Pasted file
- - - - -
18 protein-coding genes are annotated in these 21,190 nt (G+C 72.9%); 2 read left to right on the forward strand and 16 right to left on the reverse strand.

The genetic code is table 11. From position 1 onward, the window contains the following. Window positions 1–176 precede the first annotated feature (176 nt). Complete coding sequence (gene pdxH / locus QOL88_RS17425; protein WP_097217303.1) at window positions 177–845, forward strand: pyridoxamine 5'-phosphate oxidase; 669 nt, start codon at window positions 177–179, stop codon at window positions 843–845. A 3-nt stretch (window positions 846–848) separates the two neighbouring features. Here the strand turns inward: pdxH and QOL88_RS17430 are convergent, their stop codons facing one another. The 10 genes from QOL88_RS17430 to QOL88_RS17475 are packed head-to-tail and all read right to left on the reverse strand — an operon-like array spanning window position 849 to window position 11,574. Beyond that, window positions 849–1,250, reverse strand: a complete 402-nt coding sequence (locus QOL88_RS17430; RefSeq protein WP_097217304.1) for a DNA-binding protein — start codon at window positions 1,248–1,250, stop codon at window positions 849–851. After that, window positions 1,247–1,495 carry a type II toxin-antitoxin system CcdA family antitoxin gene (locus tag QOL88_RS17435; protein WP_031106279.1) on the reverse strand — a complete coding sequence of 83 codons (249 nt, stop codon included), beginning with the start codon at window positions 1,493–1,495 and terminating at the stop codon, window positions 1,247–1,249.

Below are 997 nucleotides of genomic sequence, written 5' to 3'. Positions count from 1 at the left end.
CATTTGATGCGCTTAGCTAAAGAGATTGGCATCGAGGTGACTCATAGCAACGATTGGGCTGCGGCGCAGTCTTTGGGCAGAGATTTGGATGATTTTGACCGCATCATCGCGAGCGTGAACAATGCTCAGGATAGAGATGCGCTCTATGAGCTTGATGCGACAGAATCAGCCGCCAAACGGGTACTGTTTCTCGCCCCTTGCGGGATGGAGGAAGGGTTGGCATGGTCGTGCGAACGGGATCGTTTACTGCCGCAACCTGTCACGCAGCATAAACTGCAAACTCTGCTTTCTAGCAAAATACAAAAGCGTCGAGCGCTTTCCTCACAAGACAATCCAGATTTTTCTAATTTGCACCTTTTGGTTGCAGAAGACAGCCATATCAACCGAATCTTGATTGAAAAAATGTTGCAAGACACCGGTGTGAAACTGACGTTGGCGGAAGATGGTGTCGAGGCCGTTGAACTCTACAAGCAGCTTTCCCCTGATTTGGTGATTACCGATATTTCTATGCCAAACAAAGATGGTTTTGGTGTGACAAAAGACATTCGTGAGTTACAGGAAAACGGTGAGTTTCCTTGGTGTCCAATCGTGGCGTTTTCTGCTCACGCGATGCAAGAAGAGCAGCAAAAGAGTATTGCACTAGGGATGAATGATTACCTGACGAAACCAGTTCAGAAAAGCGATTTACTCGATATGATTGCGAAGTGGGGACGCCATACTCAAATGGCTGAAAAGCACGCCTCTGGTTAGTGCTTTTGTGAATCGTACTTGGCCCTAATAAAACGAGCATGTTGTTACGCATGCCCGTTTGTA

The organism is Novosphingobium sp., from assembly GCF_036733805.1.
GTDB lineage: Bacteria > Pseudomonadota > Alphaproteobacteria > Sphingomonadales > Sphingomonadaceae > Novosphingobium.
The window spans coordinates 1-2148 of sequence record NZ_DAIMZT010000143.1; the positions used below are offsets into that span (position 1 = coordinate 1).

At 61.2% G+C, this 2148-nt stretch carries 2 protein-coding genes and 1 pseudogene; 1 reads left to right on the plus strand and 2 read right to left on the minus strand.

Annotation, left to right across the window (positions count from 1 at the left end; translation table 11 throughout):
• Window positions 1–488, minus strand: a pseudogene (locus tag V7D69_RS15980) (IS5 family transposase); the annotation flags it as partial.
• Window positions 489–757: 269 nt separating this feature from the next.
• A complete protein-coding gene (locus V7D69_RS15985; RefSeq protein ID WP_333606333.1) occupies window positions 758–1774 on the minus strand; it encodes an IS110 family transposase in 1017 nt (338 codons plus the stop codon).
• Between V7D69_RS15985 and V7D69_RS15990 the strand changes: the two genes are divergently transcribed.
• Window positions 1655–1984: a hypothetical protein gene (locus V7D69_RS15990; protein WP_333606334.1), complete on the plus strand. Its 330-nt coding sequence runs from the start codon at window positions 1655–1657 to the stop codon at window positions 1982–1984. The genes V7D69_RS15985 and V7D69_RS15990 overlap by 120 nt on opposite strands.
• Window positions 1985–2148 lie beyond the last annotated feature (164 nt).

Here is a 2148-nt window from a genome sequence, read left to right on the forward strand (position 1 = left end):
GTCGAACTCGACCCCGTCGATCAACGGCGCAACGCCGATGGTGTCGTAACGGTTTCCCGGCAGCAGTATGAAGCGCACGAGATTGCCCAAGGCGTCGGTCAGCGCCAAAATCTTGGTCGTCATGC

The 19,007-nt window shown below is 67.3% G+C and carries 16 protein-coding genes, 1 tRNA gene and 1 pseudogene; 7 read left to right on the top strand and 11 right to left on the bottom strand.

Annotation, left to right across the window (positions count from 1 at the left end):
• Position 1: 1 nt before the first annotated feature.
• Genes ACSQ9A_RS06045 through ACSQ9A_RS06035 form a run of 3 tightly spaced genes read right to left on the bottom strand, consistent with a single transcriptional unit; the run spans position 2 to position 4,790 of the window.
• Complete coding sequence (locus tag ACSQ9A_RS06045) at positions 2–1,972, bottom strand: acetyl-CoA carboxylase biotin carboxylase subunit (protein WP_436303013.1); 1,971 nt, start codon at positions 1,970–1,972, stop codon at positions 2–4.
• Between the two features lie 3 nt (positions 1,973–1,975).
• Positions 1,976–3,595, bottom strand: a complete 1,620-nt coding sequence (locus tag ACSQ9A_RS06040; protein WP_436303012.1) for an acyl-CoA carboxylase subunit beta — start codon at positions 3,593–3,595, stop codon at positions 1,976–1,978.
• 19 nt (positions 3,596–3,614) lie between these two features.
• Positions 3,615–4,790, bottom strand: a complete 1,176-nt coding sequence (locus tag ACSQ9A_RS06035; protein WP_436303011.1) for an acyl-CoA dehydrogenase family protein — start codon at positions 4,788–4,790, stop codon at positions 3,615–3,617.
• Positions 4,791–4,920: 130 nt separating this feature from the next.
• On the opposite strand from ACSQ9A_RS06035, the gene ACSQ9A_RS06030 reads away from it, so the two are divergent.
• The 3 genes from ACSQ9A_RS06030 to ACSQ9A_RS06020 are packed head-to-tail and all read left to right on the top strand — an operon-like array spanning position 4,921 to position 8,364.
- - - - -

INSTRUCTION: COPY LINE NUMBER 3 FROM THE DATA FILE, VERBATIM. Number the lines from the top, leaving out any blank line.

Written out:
Below are 997 nucleotides of genomic sequence, written 5' to 3'. Positions count from 1 at the left end.